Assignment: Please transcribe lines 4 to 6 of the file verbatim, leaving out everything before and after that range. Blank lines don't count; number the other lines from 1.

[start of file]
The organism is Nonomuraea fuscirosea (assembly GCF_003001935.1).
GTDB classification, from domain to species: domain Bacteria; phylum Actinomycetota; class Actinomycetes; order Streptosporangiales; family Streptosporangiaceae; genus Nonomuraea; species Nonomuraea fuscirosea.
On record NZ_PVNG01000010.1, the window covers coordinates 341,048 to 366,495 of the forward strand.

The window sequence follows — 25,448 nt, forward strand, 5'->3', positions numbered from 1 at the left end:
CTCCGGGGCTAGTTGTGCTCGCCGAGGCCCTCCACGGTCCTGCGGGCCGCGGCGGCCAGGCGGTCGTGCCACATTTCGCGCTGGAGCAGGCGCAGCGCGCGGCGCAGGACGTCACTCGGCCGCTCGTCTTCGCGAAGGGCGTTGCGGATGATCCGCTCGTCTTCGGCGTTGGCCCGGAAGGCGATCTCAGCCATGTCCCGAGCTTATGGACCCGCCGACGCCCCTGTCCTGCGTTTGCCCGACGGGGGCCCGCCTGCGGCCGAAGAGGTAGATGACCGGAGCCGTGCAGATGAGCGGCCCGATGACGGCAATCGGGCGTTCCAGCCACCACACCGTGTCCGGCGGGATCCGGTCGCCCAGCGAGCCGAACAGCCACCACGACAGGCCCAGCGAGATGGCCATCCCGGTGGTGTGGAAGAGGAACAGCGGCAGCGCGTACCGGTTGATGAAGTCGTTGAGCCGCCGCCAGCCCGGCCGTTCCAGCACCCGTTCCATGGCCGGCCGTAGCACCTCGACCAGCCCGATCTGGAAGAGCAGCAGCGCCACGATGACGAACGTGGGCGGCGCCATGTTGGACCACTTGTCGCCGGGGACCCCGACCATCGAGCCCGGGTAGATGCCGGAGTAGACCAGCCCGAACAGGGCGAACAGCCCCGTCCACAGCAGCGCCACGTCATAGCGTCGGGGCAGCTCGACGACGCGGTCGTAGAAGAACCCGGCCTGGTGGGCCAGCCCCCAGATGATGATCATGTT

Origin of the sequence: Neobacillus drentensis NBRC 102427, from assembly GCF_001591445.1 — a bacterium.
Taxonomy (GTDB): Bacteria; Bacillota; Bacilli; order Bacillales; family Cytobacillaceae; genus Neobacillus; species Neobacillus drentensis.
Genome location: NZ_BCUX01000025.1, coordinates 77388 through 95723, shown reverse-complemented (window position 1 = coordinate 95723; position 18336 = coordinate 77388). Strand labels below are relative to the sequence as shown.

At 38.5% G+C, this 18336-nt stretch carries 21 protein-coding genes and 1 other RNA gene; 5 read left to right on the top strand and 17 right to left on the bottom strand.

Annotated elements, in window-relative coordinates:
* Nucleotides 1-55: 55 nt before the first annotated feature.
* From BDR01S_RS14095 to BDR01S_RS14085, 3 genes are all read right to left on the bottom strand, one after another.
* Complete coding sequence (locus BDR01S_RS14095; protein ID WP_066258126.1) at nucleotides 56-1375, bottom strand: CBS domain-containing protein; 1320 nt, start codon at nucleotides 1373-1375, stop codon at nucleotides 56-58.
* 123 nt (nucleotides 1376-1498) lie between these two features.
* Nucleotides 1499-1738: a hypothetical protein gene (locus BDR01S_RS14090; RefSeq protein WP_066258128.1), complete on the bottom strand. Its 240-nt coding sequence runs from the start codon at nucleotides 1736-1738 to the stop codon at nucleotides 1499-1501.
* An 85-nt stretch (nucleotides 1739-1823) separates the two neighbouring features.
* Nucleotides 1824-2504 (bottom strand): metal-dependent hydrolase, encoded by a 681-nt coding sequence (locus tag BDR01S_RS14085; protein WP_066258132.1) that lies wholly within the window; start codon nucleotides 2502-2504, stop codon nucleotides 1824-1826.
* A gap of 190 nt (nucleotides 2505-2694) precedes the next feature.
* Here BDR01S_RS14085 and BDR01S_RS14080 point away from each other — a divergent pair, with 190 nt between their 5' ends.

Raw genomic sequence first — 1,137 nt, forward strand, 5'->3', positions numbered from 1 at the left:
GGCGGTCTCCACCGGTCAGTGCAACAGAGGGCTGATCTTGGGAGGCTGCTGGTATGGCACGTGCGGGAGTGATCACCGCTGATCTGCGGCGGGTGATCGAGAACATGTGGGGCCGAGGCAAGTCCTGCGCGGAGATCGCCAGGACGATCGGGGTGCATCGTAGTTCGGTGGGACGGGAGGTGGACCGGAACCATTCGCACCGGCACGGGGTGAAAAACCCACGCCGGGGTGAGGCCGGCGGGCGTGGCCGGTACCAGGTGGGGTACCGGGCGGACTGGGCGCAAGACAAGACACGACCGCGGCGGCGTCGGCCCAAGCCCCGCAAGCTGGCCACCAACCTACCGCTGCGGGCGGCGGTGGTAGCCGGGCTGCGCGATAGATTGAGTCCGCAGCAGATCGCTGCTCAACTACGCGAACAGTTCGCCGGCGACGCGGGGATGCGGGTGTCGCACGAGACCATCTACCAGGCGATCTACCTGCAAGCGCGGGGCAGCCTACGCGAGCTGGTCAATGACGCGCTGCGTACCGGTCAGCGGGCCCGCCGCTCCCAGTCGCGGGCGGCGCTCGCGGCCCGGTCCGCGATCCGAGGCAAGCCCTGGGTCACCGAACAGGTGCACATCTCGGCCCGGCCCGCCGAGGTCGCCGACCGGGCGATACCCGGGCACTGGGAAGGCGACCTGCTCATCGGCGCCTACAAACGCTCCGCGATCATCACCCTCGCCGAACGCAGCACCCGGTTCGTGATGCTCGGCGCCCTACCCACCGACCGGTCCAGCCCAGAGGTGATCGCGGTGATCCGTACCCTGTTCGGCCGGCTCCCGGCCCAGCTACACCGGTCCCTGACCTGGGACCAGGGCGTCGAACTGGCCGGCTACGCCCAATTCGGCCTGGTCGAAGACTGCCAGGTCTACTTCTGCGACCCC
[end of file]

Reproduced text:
The window sequence follows — 25,448 nt, forward strand, 5'->3', positions numbered from 1 at the left end:
CTCCGGGGCTAGTTGTGCTCGCCGAGGCCCTCCACGGTCCTGCGGGCCGCGGCGGCCAGGCGGTCGTGCCACATTTCGCGCTGGAGCAGGCGCAGCGCGCGGCGCAGGACGTCACTCGGCCGCTCGTCTTCGCGAAGGGCGTTGCGGATGATCCGCTCGTCTTCGGCGTTGGCCCGGAAGGCGATCTCAGCCATGTCCCGAGCTTATGGACCCGCCGACGCCCCTGTCCTGCGTTTGCCCGACGGGGGCCCGCCTGCGGCCGAAGAGGTAGATGACCGGAGCCGTGCAGATGAGCGGCCCGATGACGGCAATCGGGCGTTCCAGCCACCACACCGTGTCCGGCGGGATCCGGTCGCCCAGCGAGCCGAACAGCCACCACGACAGGCCCAGCGAGATGGCCATCCCGGTGGTGTGGAAGAGGAACAGCGGCAGCGCGTACCGGTTGATGAAGTCGTTGAGCCGCCGCCAGCCCGGCCGTTCCAGCACCCGTTCCATGGCCGGCCGTAGCACCTCGACCAGCCCGATCTGGAAGAGCAGCAGCGCCACGATGACGAACGTGGGCGGCGCCATGTTGGACCACTTGTCGCCGGGGACCCCGACCATCGAGCCCGGGTAGATGCCGGAGTAGACCAGCCCGAACAGGGCGAACAGCCCCGTCCACAGCAGCGCCACGTCATAGCGTCGGGGCAGCTCGACGACGCGGTCGTAGAAGAACCCGGCCTGGTGGGCCAGCCCCCAGATGATGATCATGTT

Origin of the sequence: Neobacillus drentensis NBRC 102427, from assembly GCF_001591445.1 — a bacterium.